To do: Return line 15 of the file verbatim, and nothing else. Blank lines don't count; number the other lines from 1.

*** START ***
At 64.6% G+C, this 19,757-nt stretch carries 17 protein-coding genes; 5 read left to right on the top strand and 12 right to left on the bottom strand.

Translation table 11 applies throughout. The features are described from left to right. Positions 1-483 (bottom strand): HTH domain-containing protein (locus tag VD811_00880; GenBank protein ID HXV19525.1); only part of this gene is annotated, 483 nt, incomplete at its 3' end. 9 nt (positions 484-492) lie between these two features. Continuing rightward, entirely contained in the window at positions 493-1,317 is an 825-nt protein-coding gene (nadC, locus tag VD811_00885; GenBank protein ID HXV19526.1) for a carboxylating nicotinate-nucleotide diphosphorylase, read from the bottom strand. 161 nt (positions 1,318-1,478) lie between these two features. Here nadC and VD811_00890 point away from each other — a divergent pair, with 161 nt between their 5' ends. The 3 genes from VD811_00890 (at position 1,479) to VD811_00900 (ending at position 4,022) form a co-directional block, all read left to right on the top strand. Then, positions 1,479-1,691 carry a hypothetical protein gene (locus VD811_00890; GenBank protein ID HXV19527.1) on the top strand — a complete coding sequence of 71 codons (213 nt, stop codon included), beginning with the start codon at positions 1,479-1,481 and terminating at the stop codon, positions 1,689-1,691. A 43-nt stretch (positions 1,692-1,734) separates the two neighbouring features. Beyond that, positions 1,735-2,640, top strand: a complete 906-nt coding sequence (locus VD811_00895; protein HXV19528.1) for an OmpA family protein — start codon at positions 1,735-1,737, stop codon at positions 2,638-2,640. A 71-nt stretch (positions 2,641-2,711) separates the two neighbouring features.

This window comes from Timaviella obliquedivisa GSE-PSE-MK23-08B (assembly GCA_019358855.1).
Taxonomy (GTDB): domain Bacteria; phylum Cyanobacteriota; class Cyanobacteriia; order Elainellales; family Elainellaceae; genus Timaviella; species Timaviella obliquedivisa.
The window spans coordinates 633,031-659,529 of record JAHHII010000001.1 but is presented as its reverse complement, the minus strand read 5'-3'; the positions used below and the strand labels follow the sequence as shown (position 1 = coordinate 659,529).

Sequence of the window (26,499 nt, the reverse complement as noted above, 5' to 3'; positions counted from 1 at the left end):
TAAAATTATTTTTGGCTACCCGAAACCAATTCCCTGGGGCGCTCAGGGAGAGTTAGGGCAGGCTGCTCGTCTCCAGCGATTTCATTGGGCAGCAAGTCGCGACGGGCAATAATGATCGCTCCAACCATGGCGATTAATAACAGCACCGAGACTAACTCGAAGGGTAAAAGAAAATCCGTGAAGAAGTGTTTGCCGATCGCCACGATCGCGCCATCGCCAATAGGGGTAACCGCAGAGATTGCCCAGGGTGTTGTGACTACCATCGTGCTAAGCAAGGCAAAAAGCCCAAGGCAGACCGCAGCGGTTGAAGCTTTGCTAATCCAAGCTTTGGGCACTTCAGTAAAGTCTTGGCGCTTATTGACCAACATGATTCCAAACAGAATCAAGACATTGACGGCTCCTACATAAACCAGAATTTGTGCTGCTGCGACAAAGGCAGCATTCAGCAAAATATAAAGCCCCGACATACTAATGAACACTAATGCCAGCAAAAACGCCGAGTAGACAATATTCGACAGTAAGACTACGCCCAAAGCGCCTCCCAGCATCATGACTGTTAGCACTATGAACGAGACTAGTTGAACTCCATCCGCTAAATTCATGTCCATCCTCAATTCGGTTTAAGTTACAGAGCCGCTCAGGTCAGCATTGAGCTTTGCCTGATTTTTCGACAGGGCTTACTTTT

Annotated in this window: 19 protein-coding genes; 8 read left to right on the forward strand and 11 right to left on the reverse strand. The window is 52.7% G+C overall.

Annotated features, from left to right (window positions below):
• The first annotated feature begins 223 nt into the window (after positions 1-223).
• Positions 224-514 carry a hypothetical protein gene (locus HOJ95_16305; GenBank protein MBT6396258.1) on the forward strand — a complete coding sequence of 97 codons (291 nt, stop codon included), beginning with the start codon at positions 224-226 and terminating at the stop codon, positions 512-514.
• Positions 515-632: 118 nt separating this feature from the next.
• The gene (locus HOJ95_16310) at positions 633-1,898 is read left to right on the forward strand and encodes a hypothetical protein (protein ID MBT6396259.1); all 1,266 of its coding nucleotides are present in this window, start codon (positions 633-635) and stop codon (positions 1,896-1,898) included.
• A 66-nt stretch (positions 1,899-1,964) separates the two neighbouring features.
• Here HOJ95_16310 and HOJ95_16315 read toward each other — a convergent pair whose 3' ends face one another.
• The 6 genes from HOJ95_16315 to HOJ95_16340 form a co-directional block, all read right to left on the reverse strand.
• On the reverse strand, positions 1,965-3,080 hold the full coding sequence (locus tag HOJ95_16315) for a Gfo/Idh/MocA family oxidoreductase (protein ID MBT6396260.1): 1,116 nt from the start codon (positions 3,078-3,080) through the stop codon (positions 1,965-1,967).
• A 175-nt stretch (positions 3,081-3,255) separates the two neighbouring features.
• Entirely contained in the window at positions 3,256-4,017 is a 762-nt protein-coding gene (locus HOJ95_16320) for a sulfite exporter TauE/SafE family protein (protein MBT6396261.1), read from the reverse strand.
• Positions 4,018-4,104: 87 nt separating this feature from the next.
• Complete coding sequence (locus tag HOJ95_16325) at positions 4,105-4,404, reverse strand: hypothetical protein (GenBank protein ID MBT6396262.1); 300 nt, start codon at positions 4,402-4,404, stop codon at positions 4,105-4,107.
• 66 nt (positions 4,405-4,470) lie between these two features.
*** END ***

• Here HOJ95_16310 and HOJ95_16315 read toward each other — a convergent pair whose 3' ends face one another.